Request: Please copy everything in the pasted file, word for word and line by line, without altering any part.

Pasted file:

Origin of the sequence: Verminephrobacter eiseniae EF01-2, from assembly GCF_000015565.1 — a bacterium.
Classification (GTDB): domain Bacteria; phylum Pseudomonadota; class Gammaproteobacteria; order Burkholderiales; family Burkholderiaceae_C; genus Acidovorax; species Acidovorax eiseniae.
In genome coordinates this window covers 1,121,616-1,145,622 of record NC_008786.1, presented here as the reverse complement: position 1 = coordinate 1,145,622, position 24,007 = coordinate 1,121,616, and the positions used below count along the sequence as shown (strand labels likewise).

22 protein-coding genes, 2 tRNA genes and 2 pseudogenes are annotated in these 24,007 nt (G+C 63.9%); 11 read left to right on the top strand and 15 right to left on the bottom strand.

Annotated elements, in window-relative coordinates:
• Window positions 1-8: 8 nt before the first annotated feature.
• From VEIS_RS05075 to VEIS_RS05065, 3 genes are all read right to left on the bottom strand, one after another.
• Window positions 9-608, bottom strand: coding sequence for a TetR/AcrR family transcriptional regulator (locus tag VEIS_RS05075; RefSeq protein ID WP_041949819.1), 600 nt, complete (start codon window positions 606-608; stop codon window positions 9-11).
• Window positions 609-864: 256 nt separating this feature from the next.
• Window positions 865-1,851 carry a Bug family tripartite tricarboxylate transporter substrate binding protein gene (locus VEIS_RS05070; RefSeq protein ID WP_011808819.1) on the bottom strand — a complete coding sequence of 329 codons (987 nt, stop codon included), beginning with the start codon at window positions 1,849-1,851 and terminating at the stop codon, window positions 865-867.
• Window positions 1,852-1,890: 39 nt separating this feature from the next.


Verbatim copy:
Origin of the sequence: Verminephrobacter eiseniae EF01-2, from assembly GCF_000015565.1 — a bacterium.
Classification (GTDB): domain Bacteria; phylum Pseudomonadota; class Gammaproteobacteria; order Burkholderiales; family Burkholderiaceae_C; genus Acidovorax; species Acidovorax eiseniae.
In genome coordinates this window covers 1,121,616-1,145,622 of record NC_008786.1, presented here as the reverse complement: position 1 = coordinate 1,145,622, position 24,007 = coordinate 1,121,616, and the positions used below count along the sequence as shown (strand labels likewise).

22 protein-coding genes, 2 tRNA genes and 2 pseudogenes are annotated in these 24,007 nt (G+C 63.9%); 11 read left to right on the top strand and 15 right to left on the bottom strand.

Annotated elements, in window-relative coordinates:
• Window positions 1-8: 8 nt before the first annotated feature.
• From VEIS_RS05075 to VEIS_RS05065, 3 genes are all read right to left on the bottom strand, one after another.
• Window positions 9-608, bottom strand: coding sequence for a TetR/AcrR family transcriptional regulator (locus tag VEIS_RS05075; RefSeq protein ID WP_041949819.1), 600 nt, complete (start codon window positions 606-608; stop codon window positions 9-11).
• Window positions 609-864: 256 nt separating this feature from the next.
• Window positions 865-1,851 carry a Bug family tripartite tricarboxylate transporter substrate binding protein gene (locus VEIS_RS05070; RefSeq protein ID WP_011808819.1) on the bottom strand — a complete coding sequence of 329 codons (987 nt, stop codon included), beginning with the start codon at window positions 1,849-1,851 and terminating at the stop codon, window positions 865-867.
• Window positions 1,852-1,890: 39 nt separating this feature from the next.